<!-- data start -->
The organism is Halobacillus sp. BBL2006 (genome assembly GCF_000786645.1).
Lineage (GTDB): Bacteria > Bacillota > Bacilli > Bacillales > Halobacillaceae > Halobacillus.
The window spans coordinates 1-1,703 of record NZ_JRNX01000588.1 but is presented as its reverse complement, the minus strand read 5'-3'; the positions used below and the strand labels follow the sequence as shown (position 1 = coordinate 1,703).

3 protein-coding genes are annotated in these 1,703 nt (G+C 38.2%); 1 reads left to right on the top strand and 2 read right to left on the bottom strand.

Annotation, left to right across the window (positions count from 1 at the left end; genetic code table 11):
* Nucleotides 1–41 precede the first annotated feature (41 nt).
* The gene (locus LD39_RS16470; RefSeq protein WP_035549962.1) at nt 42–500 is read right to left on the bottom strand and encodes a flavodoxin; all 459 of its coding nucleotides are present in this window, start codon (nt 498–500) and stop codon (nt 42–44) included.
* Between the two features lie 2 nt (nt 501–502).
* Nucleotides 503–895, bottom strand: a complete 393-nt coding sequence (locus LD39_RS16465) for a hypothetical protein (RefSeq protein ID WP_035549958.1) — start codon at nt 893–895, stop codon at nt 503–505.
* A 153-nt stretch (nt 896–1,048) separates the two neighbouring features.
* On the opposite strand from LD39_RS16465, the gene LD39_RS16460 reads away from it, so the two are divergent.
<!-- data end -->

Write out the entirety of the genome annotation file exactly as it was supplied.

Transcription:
The organism is Halobacillus sp. BBL2006 (genome assembly GCF_000786645.1).
Lineage (GTDB): Bacteria > Bacillota > Bacilli > Bacillales > Halobacillaceae > Halobacillus.
The window spans coordinates 1-1,703 of record NZ_JRNX01000588.1 but is presented as its reverse complement, the minus strand read 5'-3'; the positions used below and the strand labels follow the sequence as shown (position 1 = coordinate 1,703).

3 protein-coding genes are annotated in these 1,703 nt (G+C 38.2%); 1 reads left to right on the top strand and 2 read right to left on the bottom strand.

Annotation, left to right across the window (positions count from 1 at the left end; genetic code table 11):
* Nucleotides 1–41 precede the first annotated feature (41 nt).
* The gene (locus LD39_RS16470; RefSeq protein WP_035549962.1) at nt 42–500 is read right to left on the bottom strand and encodes a flavodoxin; all 459 of its coding nucleotides are present in this window, start codon (nt 498–500) and stop codon (nt 42–44) included.
* Between the two features lie 2 nt (nt 501–502).
* Nucleotides 503–895, bottom strand: a complete 393-nt coding sequence (locus LD39_RS16465) for a hypothetical protein (RefSeq protein ID WP_035549958.1) — start codon at nt 893–895, stop codon at nt 503–505.
* A 153-nt stretch (nt 896–1,048) separates the two neighbouring features.
* On the opposite strand from LD39_RS16465, the gene LD39_RS16460 reads away from it, so the two are divergent.